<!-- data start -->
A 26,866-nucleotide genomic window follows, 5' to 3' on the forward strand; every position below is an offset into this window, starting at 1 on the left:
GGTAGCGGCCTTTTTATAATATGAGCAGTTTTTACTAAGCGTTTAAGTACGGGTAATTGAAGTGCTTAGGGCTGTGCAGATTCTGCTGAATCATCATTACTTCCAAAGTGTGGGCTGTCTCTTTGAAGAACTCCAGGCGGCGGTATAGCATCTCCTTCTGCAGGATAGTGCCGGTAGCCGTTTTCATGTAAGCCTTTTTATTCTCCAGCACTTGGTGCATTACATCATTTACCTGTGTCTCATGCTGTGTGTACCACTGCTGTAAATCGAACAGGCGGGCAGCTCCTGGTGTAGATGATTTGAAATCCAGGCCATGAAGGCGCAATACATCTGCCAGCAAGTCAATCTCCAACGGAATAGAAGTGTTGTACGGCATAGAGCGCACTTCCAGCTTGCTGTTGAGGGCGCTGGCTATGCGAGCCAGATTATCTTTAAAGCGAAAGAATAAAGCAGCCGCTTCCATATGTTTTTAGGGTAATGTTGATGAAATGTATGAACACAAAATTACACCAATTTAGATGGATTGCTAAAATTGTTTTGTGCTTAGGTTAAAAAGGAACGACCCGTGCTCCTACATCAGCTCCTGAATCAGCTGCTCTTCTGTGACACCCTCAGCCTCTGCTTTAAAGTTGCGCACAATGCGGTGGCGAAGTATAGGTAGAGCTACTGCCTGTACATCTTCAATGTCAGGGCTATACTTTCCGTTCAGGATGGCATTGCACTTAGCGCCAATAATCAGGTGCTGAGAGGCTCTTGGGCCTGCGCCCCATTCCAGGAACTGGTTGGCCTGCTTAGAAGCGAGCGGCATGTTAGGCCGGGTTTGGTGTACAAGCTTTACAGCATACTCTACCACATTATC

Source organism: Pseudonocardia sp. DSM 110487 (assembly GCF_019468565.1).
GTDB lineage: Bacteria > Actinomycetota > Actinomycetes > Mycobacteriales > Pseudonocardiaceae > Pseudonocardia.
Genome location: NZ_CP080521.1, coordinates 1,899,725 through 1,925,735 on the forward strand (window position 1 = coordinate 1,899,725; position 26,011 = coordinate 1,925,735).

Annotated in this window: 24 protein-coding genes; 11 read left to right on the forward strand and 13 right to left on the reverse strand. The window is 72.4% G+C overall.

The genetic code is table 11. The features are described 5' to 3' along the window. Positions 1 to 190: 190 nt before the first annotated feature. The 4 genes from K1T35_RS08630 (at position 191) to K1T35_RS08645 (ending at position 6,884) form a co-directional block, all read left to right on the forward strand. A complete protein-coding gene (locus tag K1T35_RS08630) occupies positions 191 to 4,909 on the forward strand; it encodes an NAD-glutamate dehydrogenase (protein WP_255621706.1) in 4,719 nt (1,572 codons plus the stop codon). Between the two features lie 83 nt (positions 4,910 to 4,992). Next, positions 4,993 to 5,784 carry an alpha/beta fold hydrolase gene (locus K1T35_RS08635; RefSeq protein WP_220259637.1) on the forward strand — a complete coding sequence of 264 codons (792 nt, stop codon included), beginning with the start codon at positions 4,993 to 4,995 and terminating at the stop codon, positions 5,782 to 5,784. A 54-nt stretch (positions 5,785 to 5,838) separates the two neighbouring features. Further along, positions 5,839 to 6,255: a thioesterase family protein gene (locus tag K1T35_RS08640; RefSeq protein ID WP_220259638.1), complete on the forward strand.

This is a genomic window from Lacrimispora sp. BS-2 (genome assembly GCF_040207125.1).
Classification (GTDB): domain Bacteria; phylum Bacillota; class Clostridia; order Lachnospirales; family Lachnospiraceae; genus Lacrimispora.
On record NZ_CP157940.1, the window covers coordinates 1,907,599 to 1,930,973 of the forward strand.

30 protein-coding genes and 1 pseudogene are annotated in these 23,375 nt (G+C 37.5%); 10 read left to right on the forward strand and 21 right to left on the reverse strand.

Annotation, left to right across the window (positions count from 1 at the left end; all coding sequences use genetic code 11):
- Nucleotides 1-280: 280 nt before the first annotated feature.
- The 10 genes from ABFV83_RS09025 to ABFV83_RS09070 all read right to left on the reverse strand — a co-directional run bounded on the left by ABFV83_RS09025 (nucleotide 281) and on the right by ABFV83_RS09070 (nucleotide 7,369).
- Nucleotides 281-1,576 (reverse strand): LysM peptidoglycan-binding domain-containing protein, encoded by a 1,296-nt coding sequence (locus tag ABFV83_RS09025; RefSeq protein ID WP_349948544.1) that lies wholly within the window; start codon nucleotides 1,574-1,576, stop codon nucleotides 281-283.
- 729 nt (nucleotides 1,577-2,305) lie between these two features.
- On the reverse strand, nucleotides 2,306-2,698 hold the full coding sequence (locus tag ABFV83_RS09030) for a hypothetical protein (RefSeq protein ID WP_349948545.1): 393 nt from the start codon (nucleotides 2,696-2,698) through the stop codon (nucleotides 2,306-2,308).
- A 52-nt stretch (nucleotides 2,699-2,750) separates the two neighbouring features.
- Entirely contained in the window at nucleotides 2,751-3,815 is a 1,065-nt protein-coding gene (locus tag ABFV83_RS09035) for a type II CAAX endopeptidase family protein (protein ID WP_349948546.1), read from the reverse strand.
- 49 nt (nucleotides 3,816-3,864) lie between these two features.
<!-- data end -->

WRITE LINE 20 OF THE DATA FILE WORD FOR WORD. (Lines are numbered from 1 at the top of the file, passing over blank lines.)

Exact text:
- 49 nt (nucleotides 3,816-3,864) lie between these two features.